Inō is the next goddess to come to Odysseus’ aid. Much like Calypso, she too has a small part, the smallest of the three mentioned herein. But her entire purpose in the Odyssey is to save the life of Odysseus. Inō is an early form of a mermaid; in mythology, mermaids first appeared “in the poets” (Burnell), such as the Odyssey. There is more than one story detailing how, exactly, Inō went from a human to goddess of the water, the “one with lovely ankles… esteemed by the gods as she deserves” (Lawall). The main tenet of her immortality, however, is her scarf, which renders the wearer invulnerable (Burnell). Inō meets Odysseus under unfortunate circumstances; Odysseus has just been found sailing safely home by by Poseidon, and, angry he blinded his son, Poseidon is seeking revenge by destroying his ship and hopefully him as well. Inō, however, recognizes Odysseus’ plight in the boiling waters of the sea, and lends her scarf to him to protect him, saying:


“Just do as I say. You seem no fool to me/ Strip off those clothes and leave your craft/ For the winds to hurl, and swim for it now, you must,/ Strike out with your arms for landfall there,/ Phaeacian land where safety awaits” (Lawall).


Inō is a lifesaver in that she rescues Odysseus from almost certain death at the hands of Poseidon, and had she not appeared to offer him her scarf, it is certain that Odysseus would have drowned in the “heavy breaking seas” caused by Poseidon (Lawall).


The final goddess is the one that over shadows the previous two in her devotion to assisting Odysseus. In the study of the classics, Pallas Athena is always associated with being the goddess of war; “Pallas” is thought to have meant “brandished,” a clear allusion to war (Howatson and Chilvers). And her loyalty to Odysseus is likely the result of his own legendary prowess as a war hero. Her assistance is ever-present in the Odyssey, and her assistance is responsible for saving Odysseus’ life more than once. In the scene with the goddess Inō, Odysseus is in a great deal of trouble as he struggles to save himself from the ocean. While Inō has given Odysseus her scarf to prevent him from drowning, he still must somehow make land fall on the land of Phaeacia, just out of reach, and while the sea is still foaming, he stands no chance of doing that safely (Lawall). In return, “the god [Athena] stemmed his current, held his surge at once/ and smoothing out the swells before Odysseus now,/ drew him safe to shore at the river’s mouth” (Lawall). Even after landing Odysseus safely on Phaeacia, Athena saves him again when leading him to the palace shortly after meeting Nausicaa, daughter of King Alcinuous. Warning him that “the men here never suffer strangers gladly” and “have no love for hosting someone from foreign lands,” she transports him across the island, invisible to all (Lawall). Here, again, Athena saves Odysseus from problems, potentially hostile locals; in his current state, starved from lack of food during his exhausting ordeal with Poseidon, a fight with any locals would have likely ended badly.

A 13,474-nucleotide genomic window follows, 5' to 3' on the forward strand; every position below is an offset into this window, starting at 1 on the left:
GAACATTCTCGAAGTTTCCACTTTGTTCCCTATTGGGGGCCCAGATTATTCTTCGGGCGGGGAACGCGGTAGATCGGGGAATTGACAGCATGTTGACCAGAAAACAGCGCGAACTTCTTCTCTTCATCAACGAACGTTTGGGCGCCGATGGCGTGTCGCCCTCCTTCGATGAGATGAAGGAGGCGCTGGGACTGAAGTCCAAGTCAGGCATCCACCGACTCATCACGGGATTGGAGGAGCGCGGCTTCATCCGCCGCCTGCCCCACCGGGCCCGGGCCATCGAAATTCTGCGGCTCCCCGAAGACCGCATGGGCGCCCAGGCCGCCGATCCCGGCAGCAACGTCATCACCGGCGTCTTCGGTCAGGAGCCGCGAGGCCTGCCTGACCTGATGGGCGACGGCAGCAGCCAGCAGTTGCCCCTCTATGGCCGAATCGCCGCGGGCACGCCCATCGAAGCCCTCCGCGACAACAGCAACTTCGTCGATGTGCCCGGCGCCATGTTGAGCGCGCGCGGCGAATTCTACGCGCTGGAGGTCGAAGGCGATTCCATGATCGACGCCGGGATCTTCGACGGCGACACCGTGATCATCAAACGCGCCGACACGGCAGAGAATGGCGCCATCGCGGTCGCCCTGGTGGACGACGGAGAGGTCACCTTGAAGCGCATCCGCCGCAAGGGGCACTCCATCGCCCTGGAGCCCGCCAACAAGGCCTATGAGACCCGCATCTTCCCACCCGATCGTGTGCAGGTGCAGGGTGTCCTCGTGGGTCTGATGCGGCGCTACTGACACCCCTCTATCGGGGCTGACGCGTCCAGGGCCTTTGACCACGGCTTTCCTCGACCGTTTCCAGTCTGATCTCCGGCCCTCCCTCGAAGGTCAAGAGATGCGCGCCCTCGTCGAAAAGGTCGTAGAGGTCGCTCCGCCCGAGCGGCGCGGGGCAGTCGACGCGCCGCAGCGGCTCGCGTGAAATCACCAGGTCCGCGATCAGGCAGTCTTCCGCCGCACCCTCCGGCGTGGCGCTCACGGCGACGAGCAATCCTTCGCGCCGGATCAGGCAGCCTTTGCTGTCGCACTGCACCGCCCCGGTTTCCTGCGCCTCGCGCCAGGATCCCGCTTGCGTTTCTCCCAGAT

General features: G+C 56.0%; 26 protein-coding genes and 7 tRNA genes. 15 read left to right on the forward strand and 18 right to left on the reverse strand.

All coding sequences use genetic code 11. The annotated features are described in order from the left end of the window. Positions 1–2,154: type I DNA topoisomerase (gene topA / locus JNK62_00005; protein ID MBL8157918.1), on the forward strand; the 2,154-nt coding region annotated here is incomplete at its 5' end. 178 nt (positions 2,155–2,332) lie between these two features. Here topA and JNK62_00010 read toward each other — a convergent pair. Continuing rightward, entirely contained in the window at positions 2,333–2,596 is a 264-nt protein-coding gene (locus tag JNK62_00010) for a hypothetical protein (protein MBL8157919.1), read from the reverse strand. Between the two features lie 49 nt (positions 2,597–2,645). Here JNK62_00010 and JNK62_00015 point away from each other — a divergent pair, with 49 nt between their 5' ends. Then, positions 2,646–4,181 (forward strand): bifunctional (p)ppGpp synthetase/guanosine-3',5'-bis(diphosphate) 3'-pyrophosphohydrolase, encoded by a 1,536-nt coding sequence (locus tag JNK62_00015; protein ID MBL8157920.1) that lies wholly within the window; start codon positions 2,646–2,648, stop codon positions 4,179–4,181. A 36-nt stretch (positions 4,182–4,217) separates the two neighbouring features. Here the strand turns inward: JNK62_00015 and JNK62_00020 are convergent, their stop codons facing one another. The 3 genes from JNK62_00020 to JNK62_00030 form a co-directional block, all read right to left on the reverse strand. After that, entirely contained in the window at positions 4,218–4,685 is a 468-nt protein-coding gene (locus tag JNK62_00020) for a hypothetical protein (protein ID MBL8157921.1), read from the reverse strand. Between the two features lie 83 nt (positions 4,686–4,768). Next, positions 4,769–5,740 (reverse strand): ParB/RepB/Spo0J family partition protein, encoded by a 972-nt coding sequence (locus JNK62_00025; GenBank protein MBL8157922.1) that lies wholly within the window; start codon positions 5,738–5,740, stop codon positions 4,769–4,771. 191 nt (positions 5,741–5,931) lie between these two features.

While the first two goddesses do not reappear in the story and Athena does, they each play critical roles in the completion of Odysseus’ trip home. And Athena essentially is Odysseus’ trip home; she facilitates connections wherever he goes (like in Phaeacia), alters his appearance to make him more hospitable, and essentially makes it entirely possible for him to return home (Lawall). In the Odyssey, it is interesting to note that even in the sexist society of Ancient Greece, Odysseus the war hero and archetypal “good guy” finds himself in need of female assistance so frequently. This association does not end with the gods. Indeed, the first people he meets after landing at Phaeacia are the daughter of the king, Nausicaa, and her maids (Lawall). When Odysseus appears to them, “naked now as he was, for the need drove him…a terrible sight, all crusted, caked with brine” (Lawall) he promptly begs the assistance of young Nausicaa, who directs him to her fathers palace. Thus Odysseus’ need for the assistance of the goddesses (and other females) is, once again, strongly asserted.



free essay for anyone who wants it.

i'll toss in the works cited page in MLA format for $15.00